One thing’s for certain, when you become a parent you will suddenly find yourself suffering from every cough, cold and bug doing the rounds. This is certainly true if you have a little one at nursery or school. Unfortunately, children are natural sharers, certainly when it comes to germs.
So, what are the most common childhood illnesses you should be aware of, and the common symptoms you should be looking out for? We thought we’d have a look at the two most common ones.
#1 – Chickenpox
One of the main reasons chickenpox spreads so rapidly is because there’s an extended incubation period. Depending on the individual it can take between one and three weeks for symptoms to begin to appear. Unfortunately, you are at your most contagious in the days before a rash appears, and when you’re unlikely to be aware you have chickenpox.
Before the rash starts you can expect to see any of the following:
- General feelings of unwellness/tiredness
- A temperature over 38C
- Feeling sick
- Reduced appetite
Of course, not everyone suffers from all (or indeed any) of these symptoms, and equally as they can be symptomatic of all sorts of things, they’re hard to use for diagnostic purposes.
Initially your child will develop a rash, these will be small red spots which may appear on the face and torso first, but will then spread across the body. Some children get hundreds of spots, whilst others only have a few.
Within a few hours, or over the course of a day, the spots will turn in to fluid-filled blisters which can become very itchy. It is important to discourage scratching as this can increase the risk of spreading the infection to others, and can also cause complications of the spots become infected themselves.
After a few days the blisters will start to scab over. During this time new spots can appear, which can prolong the recovery period. Once all blisters are scabbed over, your child will no longer be infectious to others.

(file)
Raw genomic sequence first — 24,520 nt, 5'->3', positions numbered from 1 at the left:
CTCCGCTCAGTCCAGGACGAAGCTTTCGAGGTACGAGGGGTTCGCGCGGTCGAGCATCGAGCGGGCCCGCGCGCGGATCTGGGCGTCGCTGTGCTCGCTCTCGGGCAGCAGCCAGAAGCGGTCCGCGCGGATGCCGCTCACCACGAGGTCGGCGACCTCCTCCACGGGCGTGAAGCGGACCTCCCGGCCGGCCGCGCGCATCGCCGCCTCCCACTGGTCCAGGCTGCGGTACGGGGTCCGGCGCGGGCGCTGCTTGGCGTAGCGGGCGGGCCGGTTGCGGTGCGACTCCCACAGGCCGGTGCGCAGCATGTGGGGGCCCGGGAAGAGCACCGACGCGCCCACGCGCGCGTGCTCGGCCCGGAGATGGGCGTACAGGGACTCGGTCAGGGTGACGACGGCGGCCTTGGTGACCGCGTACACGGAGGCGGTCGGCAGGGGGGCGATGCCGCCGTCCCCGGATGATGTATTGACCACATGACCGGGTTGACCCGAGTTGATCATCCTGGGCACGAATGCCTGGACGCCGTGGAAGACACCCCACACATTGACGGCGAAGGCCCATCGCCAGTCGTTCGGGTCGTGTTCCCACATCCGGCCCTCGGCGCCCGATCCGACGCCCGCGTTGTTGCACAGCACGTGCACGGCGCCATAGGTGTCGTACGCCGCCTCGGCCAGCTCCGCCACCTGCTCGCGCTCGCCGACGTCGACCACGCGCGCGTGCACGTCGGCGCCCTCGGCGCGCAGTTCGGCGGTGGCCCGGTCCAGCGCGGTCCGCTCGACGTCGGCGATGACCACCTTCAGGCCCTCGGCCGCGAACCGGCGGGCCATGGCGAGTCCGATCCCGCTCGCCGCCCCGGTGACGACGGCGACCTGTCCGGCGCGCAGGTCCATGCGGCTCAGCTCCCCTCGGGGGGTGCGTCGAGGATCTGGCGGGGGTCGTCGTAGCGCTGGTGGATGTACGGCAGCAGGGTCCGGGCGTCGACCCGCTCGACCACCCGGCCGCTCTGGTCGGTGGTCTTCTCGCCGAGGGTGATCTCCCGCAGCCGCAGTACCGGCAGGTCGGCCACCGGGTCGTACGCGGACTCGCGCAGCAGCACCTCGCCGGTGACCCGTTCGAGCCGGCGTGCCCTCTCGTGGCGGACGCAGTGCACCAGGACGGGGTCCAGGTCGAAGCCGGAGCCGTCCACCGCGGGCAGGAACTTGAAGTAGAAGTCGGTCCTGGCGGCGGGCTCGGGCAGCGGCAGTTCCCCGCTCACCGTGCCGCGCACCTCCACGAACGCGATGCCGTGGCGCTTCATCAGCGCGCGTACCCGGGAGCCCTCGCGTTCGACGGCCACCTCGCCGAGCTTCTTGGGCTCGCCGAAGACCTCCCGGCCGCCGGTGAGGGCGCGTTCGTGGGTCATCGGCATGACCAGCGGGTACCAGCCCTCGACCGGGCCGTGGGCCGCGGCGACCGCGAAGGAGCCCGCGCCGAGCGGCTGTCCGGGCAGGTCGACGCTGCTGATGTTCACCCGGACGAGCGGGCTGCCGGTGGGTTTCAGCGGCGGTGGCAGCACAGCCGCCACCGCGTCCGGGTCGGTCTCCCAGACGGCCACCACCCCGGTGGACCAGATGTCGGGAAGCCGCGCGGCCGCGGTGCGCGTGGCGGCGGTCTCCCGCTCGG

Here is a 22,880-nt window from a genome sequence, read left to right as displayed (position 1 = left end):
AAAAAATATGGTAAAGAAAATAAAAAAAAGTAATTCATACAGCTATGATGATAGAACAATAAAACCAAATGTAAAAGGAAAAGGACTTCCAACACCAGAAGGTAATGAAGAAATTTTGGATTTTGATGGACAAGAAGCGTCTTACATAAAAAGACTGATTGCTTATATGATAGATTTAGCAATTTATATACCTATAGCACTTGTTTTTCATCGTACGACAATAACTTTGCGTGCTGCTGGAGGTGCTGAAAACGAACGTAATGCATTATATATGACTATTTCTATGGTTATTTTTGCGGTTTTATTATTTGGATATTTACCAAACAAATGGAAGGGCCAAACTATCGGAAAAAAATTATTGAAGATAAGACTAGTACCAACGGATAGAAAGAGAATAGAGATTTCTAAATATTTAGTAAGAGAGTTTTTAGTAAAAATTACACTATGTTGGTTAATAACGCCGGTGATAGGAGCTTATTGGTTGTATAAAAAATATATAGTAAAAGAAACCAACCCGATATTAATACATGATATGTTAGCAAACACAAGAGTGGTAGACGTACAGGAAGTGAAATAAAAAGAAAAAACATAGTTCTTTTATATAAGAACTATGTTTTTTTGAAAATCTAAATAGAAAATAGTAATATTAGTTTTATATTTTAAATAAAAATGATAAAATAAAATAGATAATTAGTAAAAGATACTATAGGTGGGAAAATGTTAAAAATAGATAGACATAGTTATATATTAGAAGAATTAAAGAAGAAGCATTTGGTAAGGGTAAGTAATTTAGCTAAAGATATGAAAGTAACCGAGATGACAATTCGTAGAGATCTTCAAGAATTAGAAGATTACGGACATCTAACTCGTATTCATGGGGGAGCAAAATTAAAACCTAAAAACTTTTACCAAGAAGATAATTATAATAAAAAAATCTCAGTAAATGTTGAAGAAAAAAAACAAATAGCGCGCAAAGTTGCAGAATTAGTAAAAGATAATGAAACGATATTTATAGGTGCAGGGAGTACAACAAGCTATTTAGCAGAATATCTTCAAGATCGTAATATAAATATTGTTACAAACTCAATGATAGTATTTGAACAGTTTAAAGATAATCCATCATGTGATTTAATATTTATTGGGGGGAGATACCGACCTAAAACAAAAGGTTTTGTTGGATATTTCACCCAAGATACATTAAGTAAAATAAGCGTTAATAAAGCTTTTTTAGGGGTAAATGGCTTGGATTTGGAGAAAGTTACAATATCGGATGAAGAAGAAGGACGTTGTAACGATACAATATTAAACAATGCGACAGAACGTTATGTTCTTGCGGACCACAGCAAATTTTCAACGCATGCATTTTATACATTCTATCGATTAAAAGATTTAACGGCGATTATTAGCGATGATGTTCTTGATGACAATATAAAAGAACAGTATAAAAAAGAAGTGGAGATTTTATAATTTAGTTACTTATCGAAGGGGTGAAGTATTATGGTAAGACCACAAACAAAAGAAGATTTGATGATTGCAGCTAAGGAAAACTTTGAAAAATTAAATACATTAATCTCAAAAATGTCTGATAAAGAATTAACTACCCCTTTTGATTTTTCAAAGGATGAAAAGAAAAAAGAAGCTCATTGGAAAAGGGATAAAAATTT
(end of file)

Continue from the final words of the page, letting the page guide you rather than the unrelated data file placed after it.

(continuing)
#2 – Diarrhoea and vomiting
A parent’s favourite combination, this particular bug has many causes, but again spreads like wildfire through a school class. Generally speaking youngsters are unlikely to need treatment, but special attention should be paid to babies and toddlers who can experience complications as a result of illness.
One of the biggest concerns with such a bug is dehydration. Classic signs of dehydration in young children include:
- Sunken eyes
- Few or even no tears when they cry
- A dry mouth
- Fewer wet nappies
- Dark yellow urine
The key is to keep offering milk feeds where relevant, and try adding in a bottle of cool boiled water in between to maintain fluid levels. If a young child is being sick, a great tip one our Mums gave us was to offer no more than 5-10ml of fluid every 10 minutes. The amount is too small for a child to bring back up, thus ensuring they keep it down.
Encourage children to eat, if they can stomach it, but don’t be too concerned if they are off their food. Hydration is more important at this stage.
Of course, if you have any serious concerns about your child and their health, always seek medical advice.